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Over the summer, the members of a Facebook group called Jeffco Kids First began shifting their concern away from pandemic policies in schools to identities it deemed disruptive to learning. A leading voice in the group told parents to empower their children to find “furries,” kids who dress up in animal accessories, and to record them.
“If any of your kids would be willing to record anonymous audio of their experiences with furries hissing, barking, clawing, chasing, and how it affects their school day, please send to me or let me know ASAP!” Jeffco Kids First creator Lindsay Datko, a parent in Jefferson County Public Schools, posted.
Details like these have not been widely publicized because the Facebook group is private, meaning only members can see what is posted. After being denied entry to the group, Colorado Community Media gained access through a member who wanted the group’s content to be public.
School officials say the group's activities can be disruptive and harmful to kids. But it has some strong backers, including Heidi Ganahl, the Republican Party’s nominee in this fall’s Colorado gubernatorial race. She’s also a member of the group.
“Boy, Jeffco Kids First has been such an impactful and amazing community, and I’ve gotten to know a lot of you over the past couple of years,” Ganahl said in a post in Jeffco Kids First. “You are warriors fighting for our kids every day in the classroom and in school. I want to be a voice for all of you.”
Ganahl has used the issue to spark furor during press interviews.
“Not many people know that we have furries in Colorado schools,” Ganahl said in a Sept. 24 KNUS radio interview. “Have you heard about this? Yeah, kids identifying as cats. It sounds absolutely ridiculous, but it’s happening all over Colorado and schools are tolerating it. It’s insane.”
Ganahl pointed to Jefferson County Schools in the interview.
While principals can act to minimize distractions at schools, like placing restrictions on disruptive attire, the tactics of Jeffco Kids First amount to an attack on children, School Board President Stephanie Schooley told Colorado Community Media.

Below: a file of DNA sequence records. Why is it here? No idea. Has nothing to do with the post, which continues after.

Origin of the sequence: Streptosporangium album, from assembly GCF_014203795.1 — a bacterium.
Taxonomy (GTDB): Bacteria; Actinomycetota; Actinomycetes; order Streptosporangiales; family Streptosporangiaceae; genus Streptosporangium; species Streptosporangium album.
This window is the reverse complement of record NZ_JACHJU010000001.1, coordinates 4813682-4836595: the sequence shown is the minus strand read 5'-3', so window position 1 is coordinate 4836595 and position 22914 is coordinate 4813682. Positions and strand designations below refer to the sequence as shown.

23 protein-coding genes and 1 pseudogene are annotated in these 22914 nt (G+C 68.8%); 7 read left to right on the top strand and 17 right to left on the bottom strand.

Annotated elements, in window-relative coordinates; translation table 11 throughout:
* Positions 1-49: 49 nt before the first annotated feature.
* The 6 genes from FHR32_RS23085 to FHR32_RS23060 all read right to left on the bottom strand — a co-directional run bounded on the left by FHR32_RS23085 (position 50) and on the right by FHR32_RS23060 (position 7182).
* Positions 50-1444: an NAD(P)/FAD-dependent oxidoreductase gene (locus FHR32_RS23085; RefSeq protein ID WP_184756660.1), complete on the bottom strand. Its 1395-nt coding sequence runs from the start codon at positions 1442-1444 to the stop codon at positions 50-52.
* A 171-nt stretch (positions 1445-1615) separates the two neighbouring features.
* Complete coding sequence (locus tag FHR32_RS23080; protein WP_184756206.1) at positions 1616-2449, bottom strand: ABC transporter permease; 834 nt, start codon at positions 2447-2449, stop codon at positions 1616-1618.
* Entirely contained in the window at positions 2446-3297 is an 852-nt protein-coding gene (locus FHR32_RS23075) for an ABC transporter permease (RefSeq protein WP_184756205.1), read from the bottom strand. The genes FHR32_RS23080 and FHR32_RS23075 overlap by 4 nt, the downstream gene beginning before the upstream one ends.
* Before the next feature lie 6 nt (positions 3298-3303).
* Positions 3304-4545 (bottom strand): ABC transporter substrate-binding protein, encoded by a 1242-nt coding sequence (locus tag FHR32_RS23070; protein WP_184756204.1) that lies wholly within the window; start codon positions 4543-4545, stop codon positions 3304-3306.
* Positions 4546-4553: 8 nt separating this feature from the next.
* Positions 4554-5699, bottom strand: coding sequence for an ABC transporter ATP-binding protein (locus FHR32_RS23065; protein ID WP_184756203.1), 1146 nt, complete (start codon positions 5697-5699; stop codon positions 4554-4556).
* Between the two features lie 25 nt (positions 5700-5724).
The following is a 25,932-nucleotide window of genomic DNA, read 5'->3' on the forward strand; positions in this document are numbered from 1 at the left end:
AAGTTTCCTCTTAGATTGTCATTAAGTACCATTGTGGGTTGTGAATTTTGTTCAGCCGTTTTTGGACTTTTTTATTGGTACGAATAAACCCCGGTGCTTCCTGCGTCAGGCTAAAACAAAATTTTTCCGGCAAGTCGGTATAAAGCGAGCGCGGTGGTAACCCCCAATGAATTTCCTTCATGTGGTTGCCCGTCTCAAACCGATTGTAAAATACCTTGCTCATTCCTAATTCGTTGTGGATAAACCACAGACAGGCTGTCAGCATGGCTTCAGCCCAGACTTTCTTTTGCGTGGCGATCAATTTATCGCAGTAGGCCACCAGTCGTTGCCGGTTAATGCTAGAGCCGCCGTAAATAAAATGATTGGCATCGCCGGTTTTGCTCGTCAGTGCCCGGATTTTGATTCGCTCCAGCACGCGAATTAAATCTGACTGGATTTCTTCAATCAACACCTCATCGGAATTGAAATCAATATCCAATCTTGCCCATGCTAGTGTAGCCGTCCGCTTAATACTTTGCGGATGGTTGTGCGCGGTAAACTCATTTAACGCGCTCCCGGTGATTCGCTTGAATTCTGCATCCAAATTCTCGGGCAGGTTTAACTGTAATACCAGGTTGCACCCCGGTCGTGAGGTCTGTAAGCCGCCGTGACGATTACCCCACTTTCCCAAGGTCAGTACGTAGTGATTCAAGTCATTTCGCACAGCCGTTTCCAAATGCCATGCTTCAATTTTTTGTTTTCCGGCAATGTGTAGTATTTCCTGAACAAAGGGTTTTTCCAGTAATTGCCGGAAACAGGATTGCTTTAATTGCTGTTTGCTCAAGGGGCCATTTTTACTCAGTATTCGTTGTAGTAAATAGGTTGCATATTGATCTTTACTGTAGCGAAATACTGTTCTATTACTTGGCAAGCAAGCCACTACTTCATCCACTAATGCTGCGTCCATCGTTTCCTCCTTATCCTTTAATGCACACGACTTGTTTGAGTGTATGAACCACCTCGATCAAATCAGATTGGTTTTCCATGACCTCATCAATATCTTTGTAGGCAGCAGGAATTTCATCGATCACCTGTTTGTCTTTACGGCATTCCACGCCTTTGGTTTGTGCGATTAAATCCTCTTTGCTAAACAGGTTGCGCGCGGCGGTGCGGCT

“What I want is for people to stop demonizing our kids,” Schooley said. “That’s what I feel like has been happening, that in objecting to and playing some of these identity politics, our kids hear this language … and they don’t understand why people hate them for who they are, for how they were born and who they’ve become. They don’t understand and that is, psychologically, so very damaging. It makes my heart hurt.”
Screenshot of Datko's post in Jeffco Kids First asking parents to have their children record classmates.
Neither Datko nor Ganahl responded to Colorado Community Media’s requests for interviews about the Facebook group’s activities.
Last month, Datko urged the nearly 6,000 members of Jeffco Kids First to have their kids secretly record their classmates.
“The media is trying to spin this,” Datko wrote in the post.
A member of the group posted an additional suggestion: “go on tiktok and use the keywords furries and Colorado school.”
A Colorado Community Media search of TikTok found numerous posts where purported students in the state recorded videos of classmates, who seemed unaware they were being filmed dressed in costumes and accessories. Some posts contained threats against the students being filmed.
One post of a student apparently filmed without their knowledge contained the hashtag “#killfurrys.” Other posts harshly mocked the students.
Screenshot of a TikTok showing a poster, claiming to be a student, filming a classmate dressed in animal accessories, with "killfurrys" in the …
Other TikTok posts showed kids who described being bullied for wearing furry costumes or being associated with furries. Some of them complained that they were targeted.
Several middle-school-aged students at one Jefferson County school who were interviewed for this story said “between 10 and 20” students occasionally dressed up in animal accessories at their school. The students said kids were wearing animal-themed accessories, such as headbands or tails.
The students said the accessories were not disruptive to their learning, as the students who dress up were not allowed to wear the accessories in a classroom setting.
The students added that few students wear such items to school and do it only occasionally. Moreover, the frequency had declined dramatically after their principal cautioned students against it, the students interviewed said. The students also described feeling stressed and fearful of other bullying, especially online.
“I think we need to decipher between what is a furry and a kid wearing cat ears,” one Jeffco parent told Colorado Community Media. "Is a furry a kid wearing cat ears or what I see adults in Olde Town Arvada wearing sometimes? A (sports) mascot could be considered a furry by this group’s definition.”
Every student and parent interviewed for this story asked to be anonymous because they fear retaliation. They asked that their school not be identified in the story for the same reasons.
Even members of Jeffco Kids First seem caught in the crosshairs. One posted an account of their own child’s experience of dressing up.
“So, my daughter wanted to be a furry,” the Oct. 7 post said. “I didn’t give my opinion and just observed. She is shy and quiet. Her and her friend liked the movie, ‘Wonder’ because of the ability to hide. Their choice of animal was a raptor … They decorated it with fur and made it girly.
“When the boy next door heard my daughter was a 'furry,’ he was disgusted,” the post continued. “I asked him why, and he said he doesn’t have time for that nonsense with all his sports … Well, my daughter now is moving away from furries because of the bad rap … My current view is that furries are still on the low here. I could be wrong.”